Bonsai is an attempt to provide a miniature and refined representation
often cumbersome syntax trees and program models.
This idea, of providing a smaller tree that is more or less the same
is where the name comes from.
This work started as part of an analysis tool that I am developing for
research. I am interested in analysing ROS
robotics applications, which are often written in C++.
Since free C++ analysis tools are rather scarce, I tried
to come up with my own, using the Python bindings of the clang
At the moment of this writing, I am aware that these bindings are
in terms of AST information they provide.
As this analysis tool developed, I realized that the C++ analysis
are independent of ROS or any other framework, and that this kind of
might be useful for someone else, either as is, or as a starting point
Here are some instructions to help you get bonsai.
Bonsai has been tested with Linux Ubuntu and Python 2.7,
but the platform should not make much of a difference.
Dependencies are minimal, and depend on what you want to analyse.
Since at the moment there is only a single implementation for C++
using clang 3.8, you will need to install libclang and the
(pip install clang) to parse C++ files. Skip this if you want to
the library in any other way.
Method 1: Running Without Installation
Open a terminal, and move to a directory where you want to clone this
git clone https://github.com/git-afsantos/bonsai.git
There is an executable script in the root of this repository to help
you get started.
It allows you to run bonsai without installing it. Make sure that your
terminal is at
the root of the repository.
python bonsai-runner.py <args>
You can also run it with the executable package syntax.
python -m bonsai <args>
Method 2: Installing Bonsai on Your Machine
Bonsai is now available on PyPi
You can install it from source or from a wheel.
[sudo] pip install bonsai-code
The above command will install bonsai for you. Alternatively, download
and extract its
source, move to the project’s root directory, and then execute the
python setup.py install
After installation, you should be able to run the command bonsai
in your terminal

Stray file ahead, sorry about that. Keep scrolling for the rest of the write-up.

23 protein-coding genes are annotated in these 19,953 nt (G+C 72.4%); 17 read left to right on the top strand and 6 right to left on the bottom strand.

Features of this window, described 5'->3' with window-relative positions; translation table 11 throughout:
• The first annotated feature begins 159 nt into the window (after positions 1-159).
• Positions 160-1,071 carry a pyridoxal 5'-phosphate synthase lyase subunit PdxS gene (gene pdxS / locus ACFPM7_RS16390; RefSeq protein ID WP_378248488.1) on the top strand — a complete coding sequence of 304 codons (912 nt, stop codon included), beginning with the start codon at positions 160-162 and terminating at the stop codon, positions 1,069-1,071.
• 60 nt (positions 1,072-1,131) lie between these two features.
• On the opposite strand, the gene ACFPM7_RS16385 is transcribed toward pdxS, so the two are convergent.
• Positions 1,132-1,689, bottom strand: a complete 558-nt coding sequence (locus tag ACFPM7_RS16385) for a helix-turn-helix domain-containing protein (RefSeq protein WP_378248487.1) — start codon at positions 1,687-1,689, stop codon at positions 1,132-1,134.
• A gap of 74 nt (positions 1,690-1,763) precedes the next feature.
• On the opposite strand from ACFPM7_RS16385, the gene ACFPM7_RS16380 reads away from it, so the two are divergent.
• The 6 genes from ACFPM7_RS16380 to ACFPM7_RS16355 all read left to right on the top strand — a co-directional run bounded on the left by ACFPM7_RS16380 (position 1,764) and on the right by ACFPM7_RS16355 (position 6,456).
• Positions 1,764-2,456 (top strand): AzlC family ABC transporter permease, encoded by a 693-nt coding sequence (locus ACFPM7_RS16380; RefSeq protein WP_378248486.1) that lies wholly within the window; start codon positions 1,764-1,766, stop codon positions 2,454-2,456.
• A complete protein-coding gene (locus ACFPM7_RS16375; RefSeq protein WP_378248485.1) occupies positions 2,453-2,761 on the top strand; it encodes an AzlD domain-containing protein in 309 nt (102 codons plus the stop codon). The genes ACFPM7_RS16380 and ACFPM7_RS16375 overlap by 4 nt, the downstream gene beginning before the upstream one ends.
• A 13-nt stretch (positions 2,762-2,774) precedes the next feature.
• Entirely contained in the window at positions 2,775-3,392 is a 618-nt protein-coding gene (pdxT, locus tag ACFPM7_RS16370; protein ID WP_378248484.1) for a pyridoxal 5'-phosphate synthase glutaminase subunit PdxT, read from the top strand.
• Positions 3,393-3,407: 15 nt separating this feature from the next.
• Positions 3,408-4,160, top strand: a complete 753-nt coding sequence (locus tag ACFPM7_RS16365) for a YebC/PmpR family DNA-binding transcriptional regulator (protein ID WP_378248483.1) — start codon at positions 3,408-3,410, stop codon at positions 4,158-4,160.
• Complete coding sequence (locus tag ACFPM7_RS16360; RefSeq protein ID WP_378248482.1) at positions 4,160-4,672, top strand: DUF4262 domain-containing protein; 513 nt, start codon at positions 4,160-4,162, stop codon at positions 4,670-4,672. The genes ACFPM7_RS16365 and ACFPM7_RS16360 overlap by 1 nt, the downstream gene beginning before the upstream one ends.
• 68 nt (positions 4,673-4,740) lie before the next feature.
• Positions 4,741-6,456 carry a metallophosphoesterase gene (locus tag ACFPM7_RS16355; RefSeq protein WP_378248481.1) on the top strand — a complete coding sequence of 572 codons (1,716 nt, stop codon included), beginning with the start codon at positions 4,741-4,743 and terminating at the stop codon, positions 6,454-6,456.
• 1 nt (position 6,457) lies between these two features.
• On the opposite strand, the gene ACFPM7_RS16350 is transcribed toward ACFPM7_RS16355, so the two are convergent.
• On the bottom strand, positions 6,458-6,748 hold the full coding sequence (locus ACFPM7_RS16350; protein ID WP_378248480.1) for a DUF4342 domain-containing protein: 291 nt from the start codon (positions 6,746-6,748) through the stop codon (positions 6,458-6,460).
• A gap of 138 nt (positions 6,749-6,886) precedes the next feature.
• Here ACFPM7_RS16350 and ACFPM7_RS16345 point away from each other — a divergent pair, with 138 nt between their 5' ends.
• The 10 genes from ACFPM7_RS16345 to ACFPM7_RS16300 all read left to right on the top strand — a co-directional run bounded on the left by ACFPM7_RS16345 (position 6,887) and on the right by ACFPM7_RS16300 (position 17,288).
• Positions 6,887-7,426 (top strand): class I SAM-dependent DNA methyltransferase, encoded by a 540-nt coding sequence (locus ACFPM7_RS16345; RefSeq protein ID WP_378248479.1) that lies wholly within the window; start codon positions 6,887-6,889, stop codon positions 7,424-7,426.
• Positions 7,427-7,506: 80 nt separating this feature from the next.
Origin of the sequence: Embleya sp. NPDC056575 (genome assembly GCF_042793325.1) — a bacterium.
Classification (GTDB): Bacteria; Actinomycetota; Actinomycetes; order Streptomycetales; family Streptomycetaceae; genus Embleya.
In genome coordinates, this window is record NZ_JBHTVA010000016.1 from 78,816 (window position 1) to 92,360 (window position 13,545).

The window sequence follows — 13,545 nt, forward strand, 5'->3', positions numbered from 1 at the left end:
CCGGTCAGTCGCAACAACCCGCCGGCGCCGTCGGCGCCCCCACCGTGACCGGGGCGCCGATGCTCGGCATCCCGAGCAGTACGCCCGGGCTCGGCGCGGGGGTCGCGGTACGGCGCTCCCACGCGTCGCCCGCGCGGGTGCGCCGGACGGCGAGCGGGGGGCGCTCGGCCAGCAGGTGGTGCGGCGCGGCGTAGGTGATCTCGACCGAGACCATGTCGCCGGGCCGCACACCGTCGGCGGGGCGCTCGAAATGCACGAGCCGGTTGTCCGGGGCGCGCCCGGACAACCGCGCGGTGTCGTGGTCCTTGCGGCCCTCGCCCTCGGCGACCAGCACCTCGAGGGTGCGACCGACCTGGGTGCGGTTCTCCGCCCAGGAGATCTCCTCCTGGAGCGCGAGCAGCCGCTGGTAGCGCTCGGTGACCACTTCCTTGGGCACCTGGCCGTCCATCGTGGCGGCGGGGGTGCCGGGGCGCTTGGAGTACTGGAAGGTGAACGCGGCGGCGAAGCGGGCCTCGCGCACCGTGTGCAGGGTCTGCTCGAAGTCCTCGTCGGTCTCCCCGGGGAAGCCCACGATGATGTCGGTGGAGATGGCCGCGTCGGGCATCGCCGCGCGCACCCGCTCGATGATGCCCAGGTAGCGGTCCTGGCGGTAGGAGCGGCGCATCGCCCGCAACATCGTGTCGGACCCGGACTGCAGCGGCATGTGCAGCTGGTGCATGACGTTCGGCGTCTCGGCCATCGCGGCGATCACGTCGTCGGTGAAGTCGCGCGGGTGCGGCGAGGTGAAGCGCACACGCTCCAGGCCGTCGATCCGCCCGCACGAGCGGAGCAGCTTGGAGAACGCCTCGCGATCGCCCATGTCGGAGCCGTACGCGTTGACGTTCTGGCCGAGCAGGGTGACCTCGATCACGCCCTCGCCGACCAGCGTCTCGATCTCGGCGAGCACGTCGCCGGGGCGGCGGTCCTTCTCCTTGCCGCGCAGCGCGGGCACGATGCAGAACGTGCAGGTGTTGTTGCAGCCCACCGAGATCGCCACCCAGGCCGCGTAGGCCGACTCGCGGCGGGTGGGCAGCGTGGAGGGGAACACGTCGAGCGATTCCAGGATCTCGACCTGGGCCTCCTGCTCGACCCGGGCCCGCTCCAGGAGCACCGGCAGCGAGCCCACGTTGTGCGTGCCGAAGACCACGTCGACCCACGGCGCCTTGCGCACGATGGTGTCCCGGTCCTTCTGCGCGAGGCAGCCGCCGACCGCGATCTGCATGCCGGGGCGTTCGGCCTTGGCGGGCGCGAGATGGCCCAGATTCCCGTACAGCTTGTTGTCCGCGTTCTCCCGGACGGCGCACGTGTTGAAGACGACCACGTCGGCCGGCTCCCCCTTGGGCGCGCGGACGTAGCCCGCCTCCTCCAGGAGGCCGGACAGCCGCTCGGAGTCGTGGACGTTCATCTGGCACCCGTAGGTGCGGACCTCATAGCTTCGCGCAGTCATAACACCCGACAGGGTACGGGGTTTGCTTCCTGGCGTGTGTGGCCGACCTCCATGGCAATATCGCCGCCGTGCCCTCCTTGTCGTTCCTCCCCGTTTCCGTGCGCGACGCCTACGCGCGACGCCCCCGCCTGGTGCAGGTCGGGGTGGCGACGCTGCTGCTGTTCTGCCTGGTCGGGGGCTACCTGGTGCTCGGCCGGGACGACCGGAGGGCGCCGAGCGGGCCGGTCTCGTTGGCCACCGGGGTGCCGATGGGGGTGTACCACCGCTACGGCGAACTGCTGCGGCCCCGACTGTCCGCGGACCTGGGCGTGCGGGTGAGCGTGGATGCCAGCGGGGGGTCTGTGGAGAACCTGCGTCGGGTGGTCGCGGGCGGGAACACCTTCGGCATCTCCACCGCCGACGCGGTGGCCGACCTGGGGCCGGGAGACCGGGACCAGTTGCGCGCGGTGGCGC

The cpp_example.py script at the root of this repository is a
small example on
how to parse a C++ file and then find all references to a variable
a in that file.
In it, you can see parser creation
parser = CppAstParser(workspace = "examples/cpp")
access to the global (top level, or root) scope of the program, and
a pretty string representation of everything that goes in it
getting a list of all references to variable a, starting the
the top of the program (global scope)
and accessing diverse properties from the returned CodeReference
such as file line and column (cppobj.line, cppobj.column), the
type of the
object (cppobj.result), what is it a reference of
in this case a CodeVariable) and an attempt to interpret the
resolve the reference to a concrete value
Do note that resolving expressions and references is still
and more often that not will not be able to produce anything useful.
This is the pretty string output for a program that defines a class
and a couple of functions.
void m(int a):
int x_ = None
x_ = 0
void m(int a):
a = (a + 2) * 3
this.x_ = a
int main(int argc, char ** argv):
C c = new C()
C * c1 = new C()
C * c2 = new C()
The pretty string representation, as seen, is a sort of
in the Python syntax, even though the parsed program is originally in
For more details on what you can get from the various program
entities, check out
the source for the abstract model and then the language-specific
implementation of your choice.